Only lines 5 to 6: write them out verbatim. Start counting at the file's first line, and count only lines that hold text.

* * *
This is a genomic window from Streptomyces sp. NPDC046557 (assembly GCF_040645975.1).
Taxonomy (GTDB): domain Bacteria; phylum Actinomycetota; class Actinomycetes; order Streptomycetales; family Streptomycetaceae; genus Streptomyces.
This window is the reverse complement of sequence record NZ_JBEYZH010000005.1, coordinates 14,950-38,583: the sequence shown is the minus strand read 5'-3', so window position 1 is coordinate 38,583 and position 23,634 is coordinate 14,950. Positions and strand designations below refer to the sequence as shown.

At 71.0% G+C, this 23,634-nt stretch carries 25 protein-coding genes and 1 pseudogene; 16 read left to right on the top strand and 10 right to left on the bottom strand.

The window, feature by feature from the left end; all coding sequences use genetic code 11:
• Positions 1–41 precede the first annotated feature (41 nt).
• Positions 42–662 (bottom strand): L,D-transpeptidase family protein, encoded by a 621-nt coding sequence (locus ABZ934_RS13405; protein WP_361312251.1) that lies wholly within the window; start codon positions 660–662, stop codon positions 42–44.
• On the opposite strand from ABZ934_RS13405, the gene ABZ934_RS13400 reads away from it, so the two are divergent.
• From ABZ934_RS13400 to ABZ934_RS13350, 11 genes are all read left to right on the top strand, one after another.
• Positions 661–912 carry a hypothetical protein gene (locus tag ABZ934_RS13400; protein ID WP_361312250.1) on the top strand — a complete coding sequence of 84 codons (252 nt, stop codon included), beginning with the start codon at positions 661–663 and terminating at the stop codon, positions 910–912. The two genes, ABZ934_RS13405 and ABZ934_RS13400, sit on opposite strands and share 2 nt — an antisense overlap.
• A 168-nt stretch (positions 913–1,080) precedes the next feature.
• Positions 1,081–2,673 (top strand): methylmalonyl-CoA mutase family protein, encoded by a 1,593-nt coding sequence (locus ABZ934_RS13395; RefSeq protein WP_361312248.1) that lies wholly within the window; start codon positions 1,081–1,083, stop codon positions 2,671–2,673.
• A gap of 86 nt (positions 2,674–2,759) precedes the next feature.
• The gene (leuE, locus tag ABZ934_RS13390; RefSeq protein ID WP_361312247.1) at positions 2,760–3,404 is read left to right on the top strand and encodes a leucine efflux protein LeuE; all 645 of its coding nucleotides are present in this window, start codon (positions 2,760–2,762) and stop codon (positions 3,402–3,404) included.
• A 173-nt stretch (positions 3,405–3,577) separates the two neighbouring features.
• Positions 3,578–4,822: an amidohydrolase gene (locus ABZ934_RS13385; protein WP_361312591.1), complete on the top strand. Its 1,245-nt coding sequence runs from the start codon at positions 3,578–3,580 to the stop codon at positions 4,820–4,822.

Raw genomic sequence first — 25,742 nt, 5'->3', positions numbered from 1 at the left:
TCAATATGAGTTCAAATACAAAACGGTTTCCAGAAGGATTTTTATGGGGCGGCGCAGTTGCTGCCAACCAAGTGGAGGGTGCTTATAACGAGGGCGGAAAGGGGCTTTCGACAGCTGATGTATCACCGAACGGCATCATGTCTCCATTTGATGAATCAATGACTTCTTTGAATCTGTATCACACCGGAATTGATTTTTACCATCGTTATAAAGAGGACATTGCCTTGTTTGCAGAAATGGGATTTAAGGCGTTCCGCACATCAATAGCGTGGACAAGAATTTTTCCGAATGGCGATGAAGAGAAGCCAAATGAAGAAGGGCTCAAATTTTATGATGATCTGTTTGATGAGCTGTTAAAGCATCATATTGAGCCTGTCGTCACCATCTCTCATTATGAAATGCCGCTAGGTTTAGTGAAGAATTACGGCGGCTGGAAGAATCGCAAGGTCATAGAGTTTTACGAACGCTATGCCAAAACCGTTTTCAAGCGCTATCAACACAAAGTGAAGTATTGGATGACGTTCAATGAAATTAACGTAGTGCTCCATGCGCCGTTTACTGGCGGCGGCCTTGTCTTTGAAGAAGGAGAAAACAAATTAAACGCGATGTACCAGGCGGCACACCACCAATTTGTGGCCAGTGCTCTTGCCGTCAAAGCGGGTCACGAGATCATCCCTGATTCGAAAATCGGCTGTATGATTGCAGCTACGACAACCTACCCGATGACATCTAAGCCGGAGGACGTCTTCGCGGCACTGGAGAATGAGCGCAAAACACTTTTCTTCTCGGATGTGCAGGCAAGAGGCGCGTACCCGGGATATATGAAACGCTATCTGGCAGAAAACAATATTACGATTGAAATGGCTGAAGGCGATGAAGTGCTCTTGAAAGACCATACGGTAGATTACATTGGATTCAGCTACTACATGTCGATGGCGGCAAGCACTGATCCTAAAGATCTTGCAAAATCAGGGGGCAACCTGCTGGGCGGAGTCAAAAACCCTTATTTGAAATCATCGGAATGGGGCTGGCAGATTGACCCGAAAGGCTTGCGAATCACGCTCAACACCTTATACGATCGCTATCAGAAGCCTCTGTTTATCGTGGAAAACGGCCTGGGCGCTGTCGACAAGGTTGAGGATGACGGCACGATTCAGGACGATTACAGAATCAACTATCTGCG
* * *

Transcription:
The window, feature by feature from the left end; all coding sequences use genetic code 11:
• Positions 1–41 precede the first annotated feature (41 nt).